“But I’m not brave.” They would tell me. At which point I would stop, get down to their level and explain to them how we are what we want to be. If we want to be brave than we can be. All we have to do is choose to be.

That it’s ok to be afraid.

That everyone is afraid of something but being brave means we act anyway. We don’t let the fear control us because we’re stronger than it. It’s just a feeling and it has no real power. 

Of course we had to repeat this lesson a couple of times before they started believing it. In the beginning, we had to talk through a lot of them.

The benefits of affirmations

Practicing this game will really give you insight into their little minds and how they perceive the world. Best to correct those things now before they’ve impacted their lives. The older we become, the harder it is to uproot such harmful belief systems towards self and the world.

 Now, though, they no longer need coercion into saying the affirmations. Now we start the game in one of 2 ways. Either I’ll randomly yell “What am I!?” to which they’ll reply with immediately and joyfully: “I am brave! I am strong! I am kind!” Etc. 

Or, they’ll ask, “Can we play the ‘I am’ game?” and when I nod or say “Of course” they’ll immediately begin spouting them off without any extra input from me. I usually press them with “What else am I!?” and they’ll either find another or say “I dunno” to which I’ll come up with something. 

The whole thing is a very simple concept and I’ve noticed beautiful differences in them since we’ve started playing. They are becoming the embodiment of their affirmations. I’m watching them grow more confident, kinder, more compassionate and of course, braver. 

Using positive affirmations with children

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Children need our direction and encouragement. It’s our responsibility as the adults and caregivers to teach them how to be self sufficient and that means showing them how to master their minds and control their thoughts and emotions.

There is no greater skill than mastery of oneself and nothing in this life can be accomplished without self love, confidence and belief in oneself.  


Bio

Savannah Shea Blake is a Birth Doula, Life Coach and Writer at EarthandWater.co. She helps women unleash their inner warrior goddesses through self love and self care so that they can conquer the battles of life and feel more supported in their ventures.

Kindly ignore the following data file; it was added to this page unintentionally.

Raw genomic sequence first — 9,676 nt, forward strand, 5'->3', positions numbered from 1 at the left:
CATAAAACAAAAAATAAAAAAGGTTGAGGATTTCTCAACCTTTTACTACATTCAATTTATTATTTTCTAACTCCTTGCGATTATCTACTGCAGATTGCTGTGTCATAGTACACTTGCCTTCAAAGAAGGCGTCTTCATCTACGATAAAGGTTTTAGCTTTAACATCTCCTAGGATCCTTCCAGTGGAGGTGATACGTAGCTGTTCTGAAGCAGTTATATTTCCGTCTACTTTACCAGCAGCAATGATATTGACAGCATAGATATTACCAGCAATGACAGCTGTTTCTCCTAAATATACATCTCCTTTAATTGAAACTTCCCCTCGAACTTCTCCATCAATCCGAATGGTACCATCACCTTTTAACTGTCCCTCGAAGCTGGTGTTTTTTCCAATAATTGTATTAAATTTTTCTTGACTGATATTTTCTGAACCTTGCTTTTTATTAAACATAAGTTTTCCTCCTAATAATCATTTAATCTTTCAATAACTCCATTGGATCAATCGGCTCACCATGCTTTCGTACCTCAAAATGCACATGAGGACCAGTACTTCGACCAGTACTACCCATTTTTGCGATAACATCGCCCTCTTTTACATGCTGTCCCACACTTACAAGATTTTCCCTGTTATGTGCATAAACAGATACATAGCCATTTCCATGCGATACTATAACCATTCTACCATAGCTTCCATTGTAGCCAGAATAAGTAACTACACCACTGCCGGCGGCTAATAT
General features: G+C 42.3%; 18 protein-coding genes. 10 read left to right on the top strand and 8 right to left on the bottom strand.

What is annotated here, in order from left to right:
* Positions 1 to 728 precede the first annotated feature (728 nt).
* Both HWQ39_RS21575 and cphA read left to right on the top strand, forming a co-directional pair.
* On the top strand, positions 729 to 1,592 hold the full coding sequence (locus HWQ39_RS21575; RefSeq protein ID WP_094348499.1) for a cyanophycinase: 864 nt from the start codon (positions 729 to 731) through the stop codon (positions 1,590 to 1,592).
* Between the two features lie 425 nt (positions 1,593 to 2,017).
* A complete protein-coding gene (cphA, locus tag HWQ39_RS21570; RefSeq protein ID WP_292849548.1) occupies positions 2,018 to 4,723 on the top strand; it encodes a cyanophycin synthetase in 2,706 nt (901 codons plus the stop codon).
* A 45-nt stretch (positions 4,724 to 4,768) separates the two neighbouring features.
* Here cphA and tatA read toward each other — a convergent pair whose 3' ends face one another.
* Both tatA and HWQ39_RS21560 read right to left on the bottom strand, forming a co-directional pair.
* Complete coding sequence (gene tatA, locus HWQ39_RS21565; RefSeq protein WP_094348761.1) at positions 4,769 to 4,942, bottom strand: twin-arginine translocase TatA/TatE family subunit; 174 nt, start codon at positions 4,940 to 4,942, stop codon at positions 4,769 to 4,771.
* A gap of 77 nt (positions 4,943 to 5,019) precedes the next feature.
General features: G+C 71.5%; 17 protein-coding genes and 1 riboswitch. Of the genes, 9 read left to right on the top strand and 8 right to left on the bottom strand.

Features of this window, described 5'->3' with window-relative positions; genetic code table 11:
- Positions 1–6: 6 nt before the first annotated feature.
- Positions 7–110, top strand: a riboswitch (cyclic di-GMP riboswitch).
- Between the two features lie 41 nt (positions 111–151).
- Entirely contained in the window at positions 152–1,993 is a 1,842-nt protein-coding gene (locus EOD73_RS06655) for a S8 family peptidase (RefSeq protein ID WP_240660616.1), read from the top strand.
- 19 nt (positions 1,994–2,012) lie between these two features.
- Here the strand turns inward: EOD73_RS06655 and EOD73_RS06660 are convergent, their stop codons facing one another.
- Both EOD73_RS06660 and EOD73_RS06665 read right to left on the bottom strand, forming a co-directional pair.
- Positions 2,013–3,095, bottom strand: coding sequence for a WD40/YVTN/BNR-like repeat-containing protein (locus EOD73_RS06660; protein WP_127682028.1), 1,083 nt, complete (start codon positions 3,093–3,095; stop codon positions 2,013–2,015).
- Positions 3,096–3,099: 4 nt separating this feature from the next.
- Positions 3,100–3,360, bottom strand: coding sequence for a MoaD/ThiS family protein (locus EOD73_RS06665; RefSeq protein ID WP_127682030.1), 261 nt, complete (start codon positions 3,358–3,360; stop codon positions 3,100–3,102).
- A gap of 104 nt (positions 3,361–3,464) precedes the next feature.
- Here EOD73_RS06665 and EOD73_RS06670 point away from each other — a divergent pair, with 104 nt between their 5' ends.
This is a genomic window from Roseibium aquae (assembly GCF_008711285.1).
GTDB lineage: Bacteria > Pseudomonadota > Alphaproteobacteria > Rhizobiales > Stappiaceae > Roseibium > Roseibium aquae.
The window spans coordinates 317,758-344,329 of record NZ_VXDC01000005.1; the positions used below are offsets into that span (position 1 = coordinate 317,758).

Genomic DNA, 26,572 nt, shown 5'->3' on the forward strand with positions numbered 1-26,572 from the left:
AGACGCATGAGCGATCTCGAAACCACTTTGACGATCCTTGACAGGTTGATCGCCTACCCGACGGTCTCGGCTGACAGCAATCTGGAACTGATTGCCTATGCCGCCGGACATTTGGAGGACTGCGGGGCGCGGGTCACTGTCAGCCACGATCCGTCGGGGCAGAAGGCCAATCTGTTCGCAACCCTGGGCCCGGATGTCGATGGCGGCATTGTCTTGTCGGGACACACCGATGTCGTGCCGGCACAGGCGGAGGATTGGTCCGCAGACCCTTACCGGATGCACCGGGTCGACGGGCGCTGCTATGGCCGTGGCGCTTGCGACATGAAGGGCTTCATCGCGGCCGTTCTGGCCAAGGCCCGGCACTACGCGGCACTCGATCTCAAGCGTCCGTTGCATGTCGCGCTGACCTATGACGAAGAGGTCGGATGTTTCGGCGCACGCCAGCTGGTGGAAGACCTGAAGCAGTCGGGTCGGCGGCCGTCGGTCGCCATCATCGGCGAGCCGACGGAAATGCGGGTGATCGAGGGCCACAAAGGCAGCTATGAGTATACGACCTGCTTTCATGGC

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I write more about positive affirmations here: Positive thinking

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56 thoughts on “Using Positive Affirmations With Children”

  1. Jessica Formicola

    You sound like an amazing momma! Positive affirmations do wonders with my kids too! They get excited to say the “I am brave, I am smart, I am beautiful!” in the mornings.

    1. Hey Jessica, she really is! That’s great that you’ve been able to incorporate positive affirmations into your family’s routine. Keep it up, and thanks for reading!

    1. Hey Swathi, for sure. I always try to remember. They may not “get” the things that stress me out, but they can tell I’m stressed. So it still affects them. Thanks for reading!

    1. Hey April, I need to get those finally! I usually just make them up off the top of my head, but I think my little ones would like pulling a card. Thanks for reading!

    1. Hey Catalina, I love how many simple options there are. Luckily little ones tend to be easily amused, so almost anything can be turned into a game. Thanks for reading!

    1. Hey Lois, that is good to know. I have kind of the opposite situation or being negative from having negative parents, so I figure can’t hurt to try the positivity with my own kids! Thanks for reading 🙂